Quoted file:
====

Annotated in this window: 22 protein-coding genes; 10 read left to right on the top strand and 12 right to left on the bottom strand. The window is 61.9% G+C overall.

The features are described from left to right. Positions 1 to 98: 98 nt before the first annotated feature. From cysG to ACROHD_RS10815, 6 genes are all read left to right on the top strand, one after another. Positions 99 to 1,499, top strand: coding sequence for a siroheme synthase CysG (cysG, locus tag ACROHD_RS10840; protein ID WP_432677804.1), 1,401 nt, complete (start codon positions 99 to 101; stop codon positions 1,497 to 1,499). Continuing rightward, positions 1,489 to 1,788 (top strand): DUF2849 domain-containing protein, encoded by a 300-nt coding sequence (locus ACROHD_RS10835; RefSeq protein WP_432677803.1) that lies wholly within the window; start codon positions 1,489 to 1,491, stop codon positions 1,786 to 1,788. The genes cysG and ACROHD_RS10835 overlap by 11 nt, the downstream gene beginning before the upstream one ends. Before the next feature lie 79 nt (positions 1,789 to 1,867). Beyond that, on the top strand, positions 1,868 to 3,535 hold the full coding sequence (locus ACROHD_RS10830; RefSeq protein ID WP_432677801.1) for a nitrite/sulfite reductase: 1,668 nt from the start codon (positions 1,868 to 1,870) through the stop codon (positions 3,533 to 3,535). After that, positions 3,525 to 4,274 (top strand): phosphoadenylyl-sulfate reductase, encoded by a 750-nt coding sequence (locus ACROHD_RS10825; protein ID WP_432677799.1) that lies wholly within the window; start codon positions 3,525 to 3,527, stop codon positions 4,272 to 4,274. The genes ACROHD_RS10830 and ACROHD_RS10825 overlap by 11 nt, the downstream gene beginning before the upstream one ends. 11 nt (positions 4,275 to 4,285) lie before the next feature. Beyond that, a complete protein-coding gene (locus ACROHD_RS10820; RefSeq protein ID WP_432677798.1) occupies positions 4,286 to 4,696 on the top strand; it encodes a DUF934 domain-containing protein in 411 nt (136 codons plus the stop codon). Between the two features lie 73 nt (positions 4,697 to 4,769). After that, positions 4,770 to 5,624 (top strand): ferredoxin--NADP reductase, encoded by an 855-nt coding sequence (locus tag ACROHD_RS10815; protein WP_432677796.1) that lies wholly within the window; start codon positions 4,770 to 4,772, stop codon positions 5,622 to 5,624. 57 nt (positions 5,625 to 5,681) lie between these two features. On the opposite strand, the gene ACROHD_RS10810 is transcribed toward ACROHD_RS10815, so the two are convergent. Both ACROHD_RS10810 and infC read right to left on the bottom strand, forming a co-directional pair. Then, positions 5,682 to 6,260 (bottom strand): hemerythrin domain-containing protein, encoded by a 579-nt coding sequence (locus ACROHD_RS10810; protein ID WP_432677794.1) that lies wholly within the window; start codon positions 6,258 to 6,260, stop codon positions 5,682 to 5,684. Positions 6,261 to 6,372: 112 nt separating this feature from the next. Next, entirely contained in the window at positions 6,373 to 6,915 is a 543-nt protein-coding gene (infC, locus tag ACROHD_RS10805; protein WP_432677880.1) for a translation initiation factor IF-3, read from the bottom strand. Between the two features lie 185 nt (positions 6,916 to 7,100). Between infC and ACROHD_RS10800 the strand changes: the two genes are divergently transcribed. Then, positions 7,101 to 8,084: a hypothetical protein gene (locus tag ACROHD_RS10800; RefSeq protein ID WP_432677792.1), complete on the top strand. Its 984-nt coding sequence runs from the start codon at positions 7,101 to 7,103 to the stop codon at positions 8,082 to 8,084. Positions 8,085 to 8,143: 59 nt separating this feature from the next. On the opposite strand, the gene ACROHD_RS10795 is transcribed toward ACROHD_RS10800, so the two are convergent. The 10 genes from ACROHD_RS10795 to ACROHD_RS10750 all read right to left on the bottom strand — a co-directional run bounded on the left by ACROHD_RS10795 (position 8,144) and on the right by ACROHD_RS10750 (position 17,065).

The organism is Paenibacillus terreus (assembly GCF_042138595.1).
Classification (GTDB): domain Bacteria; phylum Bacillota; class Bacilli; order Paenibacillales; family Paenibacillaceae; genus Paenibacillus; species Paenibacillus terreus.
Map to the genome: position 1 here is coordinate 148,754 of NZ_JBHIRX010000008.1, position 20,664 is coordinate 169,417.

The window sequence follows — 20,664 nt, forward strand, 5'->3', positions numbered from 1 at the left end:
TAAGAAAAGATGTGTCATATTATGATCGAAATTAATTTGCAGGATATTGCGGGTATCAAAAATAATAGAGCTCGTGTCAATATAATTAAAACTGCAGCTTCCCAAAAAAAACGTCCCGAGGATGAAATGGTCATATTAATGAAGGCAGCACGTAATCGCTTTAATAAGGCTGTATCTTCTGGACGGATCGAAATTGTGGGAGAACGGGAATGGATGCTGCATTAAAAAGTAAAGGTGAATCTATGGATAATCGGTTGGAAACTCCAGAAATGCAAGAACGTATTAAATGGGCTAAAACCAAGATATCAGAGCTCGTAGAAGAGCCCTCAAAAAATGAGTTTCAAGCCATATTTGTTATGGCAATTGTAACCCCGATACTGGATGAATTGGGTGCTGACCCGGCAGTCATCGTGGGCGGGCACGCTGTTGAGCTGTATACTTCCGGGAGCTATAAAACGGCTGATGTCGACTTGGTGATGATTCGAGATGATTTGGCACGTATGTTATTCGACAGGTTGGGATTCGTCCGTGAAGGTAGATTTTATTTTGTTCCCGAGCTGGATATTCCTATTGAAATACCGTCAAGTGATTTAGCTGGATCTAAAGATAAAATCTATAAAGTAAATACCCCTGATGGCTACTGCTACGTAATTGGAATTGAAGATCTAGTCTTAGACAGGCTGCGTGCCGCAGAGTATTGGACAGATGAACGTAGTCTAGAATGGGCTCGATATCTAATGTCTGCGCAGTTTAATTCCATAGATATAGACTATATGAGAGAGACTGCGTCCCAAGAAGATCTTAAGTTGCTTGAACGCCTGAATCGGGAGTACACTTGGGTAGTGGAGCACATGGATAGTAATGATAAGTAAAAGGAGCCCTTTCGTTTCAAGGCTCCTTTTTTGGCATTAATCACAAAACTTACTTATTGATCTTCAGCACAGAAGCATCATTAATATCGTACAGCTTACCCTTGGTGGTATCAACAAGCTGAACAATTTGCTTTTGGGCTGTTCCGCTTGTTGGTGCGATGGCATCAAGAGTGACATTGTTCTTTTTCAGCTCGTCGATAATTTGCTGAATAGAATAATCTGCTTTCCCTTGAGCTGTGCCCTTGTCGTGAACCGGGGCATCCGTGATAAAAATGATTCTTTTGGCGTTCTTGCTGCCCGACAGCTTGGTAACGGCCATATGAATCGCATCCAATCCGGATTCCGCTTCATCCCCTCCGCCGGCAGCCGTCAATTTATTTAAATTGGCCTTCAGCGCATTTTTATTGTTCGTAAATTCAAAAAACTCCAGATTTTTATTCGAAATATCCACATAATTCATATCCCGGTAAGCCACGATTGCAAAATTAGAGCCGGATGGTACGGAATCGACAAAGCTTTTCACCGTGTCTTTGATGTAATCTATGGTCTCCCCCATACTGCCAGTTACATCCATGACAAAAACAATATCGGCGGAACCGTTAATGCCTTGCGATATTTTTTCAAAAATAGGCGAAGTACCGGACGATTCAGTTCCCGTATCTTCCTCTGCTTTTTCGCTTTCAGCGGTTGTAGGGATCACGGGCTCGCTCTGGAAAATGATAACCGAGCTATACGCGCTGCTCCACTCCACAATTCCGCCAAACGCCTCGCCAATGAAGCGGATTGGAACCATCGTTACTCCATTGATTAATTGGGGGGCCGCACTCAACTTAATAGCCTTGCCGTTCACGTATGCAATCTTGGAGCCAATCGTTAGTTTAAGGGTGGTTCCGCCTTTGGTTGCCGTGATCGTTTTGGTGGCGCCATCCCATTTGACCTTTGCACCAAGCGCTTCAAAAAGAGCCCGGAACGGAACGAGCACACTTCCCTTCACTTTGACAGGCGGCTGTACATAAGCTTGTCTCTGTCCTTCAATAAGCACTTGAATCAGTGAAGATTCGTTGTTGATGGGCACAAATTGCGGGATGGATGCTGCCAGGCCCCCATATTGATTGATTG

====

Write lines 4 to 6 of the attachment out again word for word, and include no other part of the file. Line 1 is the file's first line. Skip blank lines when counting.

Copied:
Classification (GTDB): domain Bacteria; phylum Bacillota; class Bacilli; order Paenibacillales; family Paenibacillaceae; genus Paenibacillus; species Paenibacillus terreus.
Map to the genome: position 1 here is coordinate 148,754 of NZ_JBHIRX010000008.1, position 20,664 is coordinate 169,417.

The window sequence follows — 20,664 nt, forward strand, 5'->3', positions numbered from 1 at the left end: